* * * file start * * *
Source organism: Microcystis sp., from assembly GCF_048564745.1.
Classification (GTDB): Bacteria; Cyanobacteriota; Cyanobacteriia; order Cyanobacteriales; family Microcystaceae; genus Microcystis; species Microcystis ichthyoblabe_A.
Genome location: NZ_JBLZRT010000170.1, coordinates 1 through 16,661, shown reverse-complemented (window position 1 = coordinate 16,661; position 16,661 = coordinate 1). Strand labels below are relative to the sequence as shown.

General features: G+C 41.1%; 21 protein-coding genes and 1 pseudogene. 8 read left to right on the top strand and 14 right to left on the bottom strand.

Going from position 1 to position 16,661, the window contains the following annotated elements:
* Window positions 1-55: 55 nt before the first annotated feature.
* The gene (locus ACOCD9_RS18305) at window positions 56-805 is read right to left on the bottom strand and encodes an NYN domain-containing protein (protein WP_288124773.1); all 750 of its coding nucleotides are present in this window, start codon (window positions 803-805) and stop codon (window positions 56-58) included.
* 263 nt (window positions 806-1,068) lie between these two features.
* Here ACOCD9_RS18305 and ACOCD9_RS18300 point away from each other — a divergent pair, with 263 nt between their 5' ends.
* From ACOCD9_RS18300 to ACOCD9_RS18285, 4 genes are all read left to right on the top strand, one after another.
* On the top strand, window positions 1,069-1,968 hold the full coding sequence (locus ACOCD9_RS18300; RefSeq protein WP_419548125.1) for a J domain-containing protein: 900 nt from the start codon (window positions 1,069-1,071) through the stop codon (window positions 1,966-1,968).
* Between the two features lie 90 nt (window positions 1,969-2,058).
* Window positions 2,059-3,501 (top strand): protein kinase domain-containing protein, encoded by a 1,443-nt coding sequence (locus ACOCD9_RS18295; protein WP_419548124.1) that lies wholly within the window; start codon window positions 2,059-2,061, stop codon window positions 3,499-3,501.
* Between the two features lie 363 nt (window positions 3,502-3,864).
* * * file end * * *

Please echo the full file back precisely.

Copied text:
Source organism: Microcystis sp., from assembly GCF_048564745.1.
Classification (GTDB): Bacteria; Cyanobacteriota; Cyanobacteriia; order Cyanobacteriales; family Microcystaceae; genus Microcystis; species Microcystis ichthyoblabe_A.
Genome location: NZ_JBLZRT010000170.1, coordinates 1 through 16,661, shown reverse-complemented (window position 1 = coordinate 16,661; position 16,661 = coordinate 1). Strand labels below are relative to the sequence as shown.

General features: G+C 41.1%; 21 protein-coding genes and 1 pseudogene. 8 read left to right on the top strand and 14 right to left on the bottom strand.

Going from position 1 to position 16,661, the window contains the following annotated elements:
* Window positions 1-55: 55 nt before the first annotated feature.
* The gene (locus ACOCD9_RS18305) at window positions 56-805 is read right to left on the bottom strand and encodes an NYN domain-containing protein (protein WP_288124773.1); all 750 of its coding nucleotides are present in this window, start codon (window positions 803-805) and stop codon (window positions 56-58) included.
* 263 nt (window positions 806-1,068) lie between these two features.
* Here ACOCD9_RS18305 and ACOCD9_RS18300 point away from each other — a divergent pair, with 263 nt between their 5' ends.
* From ACOCD9_RS18300 to ACOCD9_RS18285, 4 genes are all read left to right on the top strand, one after another.
* On the top strand, window positions 1,069-1,968 hold the full coding sequence (locus ACOCD9_RS18300; RefSeq protein WP_419548125.1) for a J domain-containing protein: 900 nt from the start codon (window positions 1,069-1,071) through the stop codon (window positions 1,966-1,968).
* Between the two features lie 90 nt (window positions 1,969-2,058).
* Window positions 2,059-3,501 (top strand): protein kinase domain-containing protein, encoded by a 1,443-nt coding sequence (locus ACOCD9_RS18295; protein WP_419548124.1) that lies wholly within the window; start codon window positions 2,059-2,061, stop codon window positions 3,499-3,501.
* Between the two features lie 363 nt (window positions 3,502-3,864).